KENYA: Skills gap stands in the way of Sh38bn medical tools lease

May 2015 BusinessDaily; The implementation of the Sh38 billion medical equipment leasing scheme for counties has been hit by shortage of skilled workers to operate the machines.

President Uhuru Kenyatta said on Friday that the government had discovered that there is a shortage of skilled personnel to operate the machines despite the billions of shillings committed for the leasing plan.


“It is unfortunate that we don’t have skilled medical engineers to operate the equipment we are buying,” said the President.


However, four county hospitals in Homabay, Machakos, Thika and Kakamega have received the lease machines that will be officially launched this week, said Health Secretary James Macharia.


The leasing deal will see two hospitals in each county or 94 facilities get x-ray, ultra sound, dialysis, ICU tools among others. But the public sector has a shortage of sonographers who take ultrasound images and radiographers who deal with x-rays.


These procedures are used to diagnose ailments like cancers, renal conditions and maternal complications.  


Under the leasing deal, multinational firms General Electric, Philips, Bellco SRL from Italy, Esteem from India and Mindray Biomedical Company from China will supply the equipment and earn leasing fees of about Sh5 billion annually over a period of seven years.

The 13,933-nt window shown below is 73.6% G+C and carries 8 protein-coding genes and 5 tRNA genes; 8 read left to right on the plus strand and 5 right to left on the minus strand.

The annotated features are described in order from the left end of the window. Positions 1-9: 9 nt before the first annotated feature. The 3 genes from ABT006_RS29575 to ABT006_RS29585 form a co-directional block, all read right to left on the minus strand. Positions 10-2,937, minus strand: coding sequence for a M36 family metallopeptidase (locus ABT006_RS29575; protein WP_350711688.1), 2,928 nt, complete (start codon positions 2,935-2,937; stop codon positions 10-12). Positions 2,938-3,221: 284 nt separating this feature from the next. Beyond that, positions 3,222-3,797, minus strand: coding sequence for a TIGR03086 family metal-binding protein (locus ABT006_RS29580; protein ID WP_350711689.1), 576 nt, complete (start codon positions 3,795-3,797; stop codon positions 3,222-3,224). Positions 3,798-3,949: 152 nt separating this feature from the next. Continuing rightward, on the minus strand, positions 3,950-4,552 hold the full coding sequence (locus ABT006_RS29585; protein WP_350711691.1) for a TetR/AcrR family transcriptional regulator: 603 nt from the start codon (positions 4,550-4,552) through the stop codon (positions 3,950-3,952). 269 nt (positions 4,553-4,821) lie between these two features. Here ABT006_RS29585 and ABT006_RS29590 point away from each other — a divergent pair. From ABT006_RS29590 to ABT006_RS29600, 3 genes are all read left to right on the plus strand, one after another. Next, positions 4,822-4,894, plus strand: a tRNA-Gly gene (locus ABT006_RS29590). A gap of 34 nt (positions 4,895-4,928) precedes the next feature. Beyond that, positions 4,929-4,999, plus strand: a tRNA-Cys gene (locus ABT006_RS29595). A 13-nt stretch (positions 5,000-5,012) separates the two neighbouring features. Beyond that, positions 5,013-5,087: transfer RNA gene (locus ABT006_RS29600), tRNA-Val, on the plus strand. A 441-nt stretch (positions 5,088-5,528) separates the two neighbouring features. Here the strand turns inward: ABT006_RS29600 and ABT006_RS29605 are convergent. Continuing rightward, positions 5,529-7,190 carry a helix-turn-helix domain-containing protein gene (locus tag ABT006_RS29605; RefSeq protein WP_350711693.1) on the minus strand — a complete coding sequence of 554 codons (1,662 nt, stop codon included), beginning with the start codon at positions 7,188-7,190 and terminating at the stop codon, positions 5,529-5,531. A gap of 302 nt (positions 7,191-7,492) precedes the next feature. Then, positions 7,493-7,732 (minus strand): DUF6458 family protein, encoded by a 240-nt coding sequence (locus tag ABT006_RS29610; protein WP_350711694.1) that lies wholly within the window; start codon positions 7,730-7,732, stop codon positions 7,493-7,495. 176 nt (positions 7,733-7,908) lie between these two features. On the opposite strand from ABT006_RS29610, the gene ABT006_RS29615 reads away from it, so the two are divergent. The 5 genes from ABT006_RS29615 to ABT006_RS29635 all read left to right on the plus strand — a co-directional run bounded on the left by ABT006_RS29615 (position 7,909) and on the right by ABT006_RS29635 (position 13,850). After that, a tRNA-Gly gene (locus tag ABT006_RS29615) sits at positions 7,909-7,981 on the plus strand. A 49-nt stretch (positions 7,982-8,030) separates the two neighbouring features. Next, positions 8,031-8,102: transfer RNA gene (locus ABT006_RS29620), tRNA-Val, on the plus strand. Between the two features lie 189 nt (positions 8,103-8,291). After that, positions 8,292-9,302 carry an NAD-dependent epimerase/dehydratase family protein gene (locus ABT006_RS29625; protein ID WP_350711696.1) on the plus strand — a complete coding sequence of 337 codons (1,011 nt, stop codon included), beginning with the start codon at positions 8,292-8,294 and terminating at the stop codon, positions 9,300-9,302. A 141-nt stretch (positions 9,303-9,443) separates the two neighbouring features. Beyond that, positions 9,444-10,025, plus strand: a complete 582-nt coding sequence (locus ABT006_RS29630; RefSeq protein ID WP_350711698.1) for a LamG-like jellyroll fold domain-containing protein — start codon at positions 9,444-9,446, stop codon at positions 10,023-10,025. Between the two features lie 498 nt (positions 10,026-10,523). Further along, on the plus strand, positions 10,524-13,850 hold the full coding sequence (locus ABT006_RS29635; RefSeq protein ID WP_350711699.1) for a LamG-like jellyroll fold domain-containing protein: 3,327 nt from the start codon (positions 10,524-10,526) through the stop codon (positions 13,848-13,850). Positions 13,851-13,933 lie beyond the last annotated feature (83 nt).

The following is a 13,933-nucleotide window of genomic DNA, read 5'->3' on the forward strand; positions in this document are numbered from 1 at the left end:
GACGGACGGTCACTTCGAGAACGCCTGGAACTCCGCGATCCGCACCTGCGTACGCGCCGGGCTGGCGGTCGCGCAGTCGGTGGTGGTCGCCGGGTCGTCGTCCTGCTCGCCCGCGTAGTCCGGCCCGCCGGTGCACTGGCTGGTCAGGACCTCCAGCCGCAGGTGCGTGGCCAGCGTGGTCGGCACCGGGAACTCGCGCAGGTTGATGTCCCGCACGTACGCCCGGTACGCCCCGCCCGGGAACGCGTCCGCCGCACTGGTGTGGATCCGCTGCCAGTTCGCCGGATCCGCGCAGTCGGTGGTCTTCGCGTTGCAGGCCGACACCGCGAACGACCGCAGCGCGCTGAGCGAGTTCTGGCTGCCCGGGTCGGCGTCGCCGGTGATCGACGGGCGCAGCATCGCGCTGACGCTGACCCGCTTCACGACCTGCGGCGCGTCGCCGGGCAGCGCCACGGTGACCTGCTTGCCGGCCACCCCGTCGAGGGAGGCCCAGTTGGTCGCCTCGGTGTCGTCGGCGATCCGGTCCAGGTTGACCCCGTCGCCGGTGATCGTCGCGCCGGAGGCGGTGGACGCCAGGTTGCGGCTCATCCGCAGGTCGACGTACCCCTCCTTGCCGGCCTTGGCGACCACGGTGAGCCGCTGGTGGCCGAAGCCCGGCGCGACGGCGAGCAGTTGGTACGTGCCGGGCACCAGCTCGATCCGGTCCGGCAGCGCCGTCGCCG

Mr Macharia on Monday said the multinationals have will train locals on the use of the machines. “As per the leasing agreement, they are responsible for the training and operation of the machines.  We will only pay for the services rendered,” said Macharia.


The companies have begun training medical staff from the 47 counties on how to operate various equipment that they will supply. Mindray Company is training 120 technicians and biomedical engineers in China while GE flew another 100 to the US.


Philips has been conducting local training for hospital staff that will operate the ICU equipment supplied by the company. GE also plans to set up a training institute at Kenyatta University.


Kenya has a rickety public health infrastructure plagued by a shortage of doctors, lack of medicines and medical equipment. For instance, there are only 12 oncologists (cancer specialists) in the public sector.


Under the leasing deal, Sh21.8 billion will be used for cancer radiology equipment like X-rays, mammography and ultrasound units. Theatre equipment will take Sh12 billion, renal kits, including 245 dialysis machines (Sh2.2bn), ICU equipment (Sh3.3bn) and lab machines (Sh2.7bn).

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